Breakthroughs on the Brink: Turning the Tide on MS
Article published in The Saturday Evening Post
Richard Burt, M.D., chief of immunotherapy for autoimmune diseases at Northwestern University’s Feinberg School of Medicine, and his research team appear to have reversed the neurological dysfunction of early-stage multiple sclerosis patients by using the patients’ own adult stem cells, thereby “resetting” their immune systems.
In May one of the study participants, Edwin McClure, walked across the stage to receive his degree after completing a rigorous graduate program at Virginia Commonwealth University. The young man appeared strong, healthy, and confident.
The scene was in stark contrast to four years earlier when the high school star football player was battling a severe cold, fatigue, and inexplicable visual changes.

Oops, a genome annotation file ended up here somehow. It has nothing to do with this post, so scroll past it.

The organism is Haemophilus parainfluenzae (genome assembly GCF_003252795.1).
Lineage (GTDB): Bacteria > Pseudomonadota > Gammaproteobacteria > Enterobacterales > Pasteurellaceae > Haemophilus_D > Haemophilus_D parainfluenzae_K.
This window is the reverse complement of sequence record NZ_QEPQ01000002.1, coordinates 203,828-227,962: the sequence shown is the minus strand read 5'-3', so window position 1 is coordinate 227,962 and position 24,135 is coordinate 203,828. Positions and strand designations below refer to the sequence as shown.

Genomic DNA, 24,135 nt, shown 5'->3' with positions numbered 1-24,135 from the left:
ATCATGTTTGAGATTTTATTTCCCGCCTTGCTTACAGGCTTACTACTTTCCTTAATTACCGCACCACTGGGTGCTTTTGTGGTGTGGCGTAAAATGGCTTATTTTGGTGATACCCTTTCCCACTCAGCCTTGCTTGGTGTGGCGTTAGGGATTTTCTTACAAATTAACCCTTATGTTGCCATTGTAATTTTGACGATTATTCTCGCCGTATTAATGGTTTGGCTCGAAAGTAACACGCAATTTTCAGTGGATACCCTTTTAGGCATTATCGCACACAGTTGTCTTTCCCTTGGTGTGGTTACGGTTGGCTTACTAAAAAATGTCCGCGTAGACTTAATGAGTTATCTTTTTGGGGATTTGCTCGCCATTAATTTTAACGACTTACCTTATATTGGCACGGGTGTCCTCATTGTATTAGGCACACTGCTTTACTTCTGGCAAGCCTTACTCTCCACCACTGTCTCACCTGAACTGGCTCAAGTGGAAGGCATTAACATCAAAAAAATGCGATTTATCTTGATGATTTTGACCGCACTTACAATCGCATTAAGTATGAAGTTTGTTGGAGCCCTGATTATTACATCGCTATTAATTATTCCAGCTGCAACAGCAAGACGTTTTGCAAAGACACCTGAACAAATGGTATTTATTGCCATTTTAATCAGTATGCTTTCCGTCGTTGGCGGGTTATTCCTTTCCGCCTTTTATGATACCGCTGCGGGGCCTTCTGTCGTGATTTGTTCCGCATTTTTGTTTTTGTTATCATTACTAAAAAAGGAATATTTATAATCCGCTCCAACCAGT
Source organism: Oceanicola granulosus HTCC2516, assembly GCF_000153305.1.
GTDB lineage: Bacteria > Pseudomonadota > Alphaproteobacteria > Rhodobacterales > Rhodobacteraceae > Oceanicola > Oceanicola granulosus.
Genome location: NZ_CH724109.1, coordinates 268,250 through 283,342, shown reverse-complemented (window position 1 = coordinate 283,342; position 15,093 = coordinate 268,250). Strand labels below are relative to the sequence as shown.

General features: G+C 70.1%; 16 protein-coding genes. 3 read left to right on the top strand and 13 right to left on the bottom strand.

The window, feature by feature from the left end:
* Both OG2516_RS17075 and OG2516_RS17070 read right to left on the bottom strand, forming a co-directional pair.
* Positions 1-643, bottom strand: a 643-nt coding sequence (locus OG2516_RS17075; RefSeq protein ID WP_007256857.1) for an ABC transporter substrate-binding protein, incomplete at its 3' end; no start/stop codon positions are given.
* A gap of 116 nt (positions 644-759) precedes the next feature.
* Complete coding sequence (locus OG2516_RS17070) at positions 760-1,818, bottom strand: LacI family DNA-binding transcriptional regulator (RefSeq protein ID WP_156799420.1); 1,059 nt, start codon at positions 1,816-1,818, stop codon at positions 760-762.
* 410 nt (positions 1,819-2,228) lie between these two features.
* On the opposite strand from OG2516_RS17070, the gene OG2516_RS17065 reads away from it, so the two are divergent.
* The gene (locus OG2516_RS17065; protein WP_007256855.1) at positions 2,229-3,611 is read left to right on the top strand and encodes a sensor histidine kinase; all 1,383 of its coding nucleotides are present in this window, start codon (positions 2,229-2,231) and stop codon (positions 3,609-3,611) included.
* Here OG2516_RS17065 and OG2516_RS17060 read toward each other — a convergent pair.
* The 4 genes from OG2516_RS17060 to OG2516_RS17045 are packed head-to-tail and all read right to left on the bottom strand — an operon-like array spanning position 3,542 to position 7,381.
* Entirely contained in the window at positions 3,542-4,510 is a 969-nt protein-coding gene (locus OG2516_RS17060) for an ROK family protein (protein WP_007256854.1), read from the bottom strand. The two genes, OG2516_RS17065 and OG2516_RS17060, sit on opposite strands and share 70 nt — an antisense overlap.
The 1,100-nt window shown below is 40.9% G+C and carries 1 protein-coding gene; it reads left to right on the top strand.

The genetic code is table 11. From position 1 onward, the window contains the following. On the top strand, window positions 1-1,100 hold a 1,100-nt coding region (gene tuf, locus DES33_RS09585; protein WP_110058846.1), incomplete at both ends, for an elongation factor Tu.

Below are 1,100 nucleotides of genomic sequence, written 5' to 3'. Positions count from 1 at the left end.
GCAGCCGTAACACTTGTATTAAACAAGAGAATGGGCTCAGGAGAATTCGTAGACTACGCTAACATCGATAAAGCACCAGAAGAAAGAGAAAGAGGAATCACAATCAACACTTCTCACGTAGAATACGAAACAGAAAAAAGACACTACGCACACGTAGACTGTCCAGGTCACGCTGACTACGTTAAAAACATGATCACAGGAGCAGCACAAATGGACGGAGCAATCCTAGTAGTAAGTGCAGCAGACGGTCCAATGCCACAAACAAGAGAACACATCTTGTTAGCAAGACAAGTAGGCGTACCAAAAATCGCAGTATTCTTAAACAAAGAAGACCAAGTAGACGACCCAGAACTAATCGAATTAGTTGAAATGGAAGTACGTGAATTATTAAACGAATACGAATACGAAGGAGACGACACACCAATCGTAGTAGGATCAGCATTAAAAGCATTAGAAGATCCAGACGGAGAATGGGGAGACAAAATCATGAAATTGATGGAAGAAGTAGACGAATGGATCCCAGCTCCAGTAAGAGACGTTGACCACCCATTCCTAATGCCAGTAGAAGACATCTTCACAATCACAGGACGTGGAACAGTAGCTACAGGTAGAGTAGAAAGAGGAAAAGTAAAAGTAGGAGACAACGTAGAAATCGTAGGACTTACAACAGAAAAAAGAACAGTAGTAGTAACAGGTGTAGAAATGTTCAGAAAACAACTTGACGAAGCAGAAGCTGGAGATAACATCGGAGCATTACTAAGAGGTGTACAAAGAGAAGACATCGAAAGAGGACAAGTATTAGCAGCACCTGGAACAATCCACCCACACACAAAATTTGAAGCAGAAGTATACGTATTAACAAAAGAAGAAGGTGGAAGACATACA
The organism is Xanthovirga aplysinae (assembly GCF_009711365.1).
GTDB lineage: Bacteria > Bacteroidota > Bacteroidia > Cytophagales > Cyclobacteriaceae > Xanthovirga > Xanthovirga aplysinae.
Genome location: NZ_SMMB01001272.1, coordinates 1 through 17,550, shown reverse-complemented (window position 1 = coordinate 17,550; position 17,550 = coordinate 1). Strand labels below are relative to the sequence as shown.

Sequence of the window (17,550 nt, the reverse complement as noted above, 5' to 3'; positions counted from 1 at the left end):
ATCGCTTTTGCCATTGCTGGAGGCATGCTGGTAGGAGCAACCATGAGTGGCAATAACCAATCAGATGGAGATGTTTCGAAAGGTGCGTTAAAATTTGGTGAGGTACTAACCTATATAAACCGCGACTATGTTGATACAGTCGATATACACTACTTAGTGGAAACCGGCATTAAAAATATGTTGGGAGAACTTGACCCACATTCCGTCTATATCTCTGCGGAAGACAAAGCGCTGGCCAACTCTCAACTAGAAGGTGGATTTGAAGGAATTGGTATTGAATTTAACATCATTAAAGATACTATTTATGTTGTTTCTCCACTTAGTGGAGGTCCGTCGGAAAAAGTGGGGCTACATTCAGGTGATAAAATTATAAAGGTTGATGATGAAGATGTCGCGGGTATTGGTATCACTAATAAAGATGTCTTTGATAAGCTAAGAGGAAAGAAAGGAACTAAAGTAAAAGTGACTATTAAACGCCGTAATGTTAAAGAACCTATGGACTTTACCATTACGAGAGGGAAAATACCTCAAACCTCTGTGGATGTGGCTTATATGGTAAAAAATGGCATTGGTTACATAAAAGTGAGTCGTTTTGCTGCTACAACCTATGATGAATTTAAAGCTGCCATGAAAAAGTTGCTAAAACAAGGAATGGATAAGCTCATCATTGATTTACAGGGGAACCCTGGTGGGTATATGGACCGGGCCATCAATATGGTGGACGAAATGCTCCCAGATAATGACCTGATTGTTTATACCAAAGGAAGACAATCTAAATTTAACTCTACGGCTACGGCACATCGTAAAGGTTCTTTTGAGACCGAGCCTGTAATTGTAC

“It was like someone turned down a dimmer switch,” he recalls. “My mom thought the problems were due to sinus pressure and would eventually go away, but when I got over the cold and still had difficulty seeing, she took me to an optometrist.”
When nothing surfaced during visits to an optometrist and an ophthalmologist, McClure was referred to a neurologist for follow-up.
After a series of tests and an MRI scan, the doctor delivered the diagnosis — multiple sclerosis (MS). The visual changes the young man was experiencing were due to optic neuritis, an inflammation of the optic nerve that occurs in approximately 50 percent of patients with the disease.
McClure was placed on steroids and interferon injections — a regimen that successfully controlled symptoms for two years. But when the MS started to break through, his physician switched to another medication.
“Over the course of four months, I started to develop an allergic reaction to the drug,” McClure says. “Meanwhile, my disease was still progressing.”